The Labor Department is due to release its customary weekly jobless claims report for the week ended July 18th at 8:30 AM ET on Thursday.

First time claims for unemployment benefits continued to decrease in the week ended July 11th, according to a report released by the Labor Department on Thursday, with initial jobless claims falling by more than economists had been expecting.

The report showed that jobless claims fell to 522,000 from the previous week's revised figure of 569,000. Economists had been expecting jobless claims to fall to about 530,000 from the 565,000 originally reported for the previous week.

The National Association of Realtors is scheduled to release its report on existing home sales for June at 10 AM ET on Thursday. Economists estimate existing home sales of 4.80 million for the month.

Existing home sales came in at a seasonally adjusted annual rate of 4.77 million units in May, representing a 2.4% month-over-month increase from 4.66 million in April. Single-family sales rose 1.9% and multi-family sales climbed 6.1%, with both readings showing increases for the second straight month. The median existing home price fell 16.8% year-over-year to $173,000, although it rose 3.8% month-over-month. Existing home inventories fell to 3.798 million from 3.978 million in April, with the months of supply declining to 9.6 from 10.1 in April.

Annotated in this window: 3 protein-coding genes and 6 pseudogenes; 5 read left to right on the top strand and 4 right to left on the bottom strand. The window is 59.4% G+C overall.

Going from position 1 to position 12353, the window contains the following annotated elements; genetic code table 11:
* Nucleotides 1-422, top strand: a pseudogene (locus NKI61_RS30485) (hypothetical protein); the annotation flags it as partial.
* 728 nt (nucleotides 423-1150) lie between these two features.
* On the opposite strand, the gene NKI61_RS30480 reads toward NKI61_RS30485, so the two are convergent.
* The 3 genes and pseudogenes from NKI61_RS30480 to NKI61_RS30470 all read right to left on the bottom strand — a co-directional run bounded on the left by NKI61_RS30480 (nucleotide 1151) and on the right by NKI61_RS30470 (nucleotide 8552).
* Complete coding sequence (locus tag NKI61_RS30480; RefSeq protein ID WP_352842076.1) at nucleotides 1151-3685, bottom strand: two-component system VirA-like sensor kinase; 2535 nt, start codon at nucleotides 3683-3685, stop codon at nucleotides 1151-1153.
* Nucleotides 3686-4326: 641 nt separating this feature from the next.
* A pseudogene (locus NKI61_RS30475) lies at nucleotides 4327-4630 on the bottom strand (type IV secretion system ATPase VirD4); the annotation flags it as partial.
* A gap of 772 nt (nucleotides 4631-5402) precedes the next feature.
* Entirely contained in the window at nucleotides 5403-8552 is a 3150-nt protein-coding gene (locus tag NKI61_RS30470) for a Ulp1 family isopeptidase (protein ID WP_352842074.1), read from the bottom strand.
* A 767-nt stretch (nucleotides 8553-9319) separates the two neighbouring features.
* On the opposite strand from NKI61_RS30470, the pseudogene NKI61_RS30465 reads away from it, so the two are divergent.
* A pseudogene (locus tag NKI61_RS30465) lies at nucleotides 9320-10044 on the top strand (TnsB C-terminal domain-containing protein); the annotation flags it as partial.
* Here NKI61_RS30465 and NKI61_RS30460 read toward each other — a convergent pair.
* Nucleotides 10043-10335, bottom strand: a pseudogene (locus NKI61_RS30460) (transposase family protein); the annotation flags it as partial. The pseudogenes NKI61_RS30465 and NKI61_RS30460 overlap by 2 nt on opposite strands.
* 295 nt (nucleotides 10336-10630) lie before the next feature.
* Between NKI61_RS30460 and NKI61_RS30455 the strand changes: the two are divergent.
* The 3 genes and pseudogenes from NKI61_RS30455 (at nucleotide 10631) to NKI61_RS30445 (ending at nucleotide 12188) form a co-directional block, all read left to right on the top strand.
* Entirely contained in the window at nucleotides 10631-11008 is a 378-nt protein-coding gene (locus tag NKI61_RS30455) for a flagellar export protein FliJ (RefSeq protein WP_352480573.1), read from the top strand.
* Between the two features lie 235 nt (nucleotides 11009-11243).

The Reuters/University of Michigan's final report on the consumer sentiment index for July is scheduled to be released at 9:55 AM ET on Friday. Consumer confidence is expected to rise in the month, with economists forecasting an increase in the index to 64.6 from June's 70.8, but unchanged from the mid-month reading.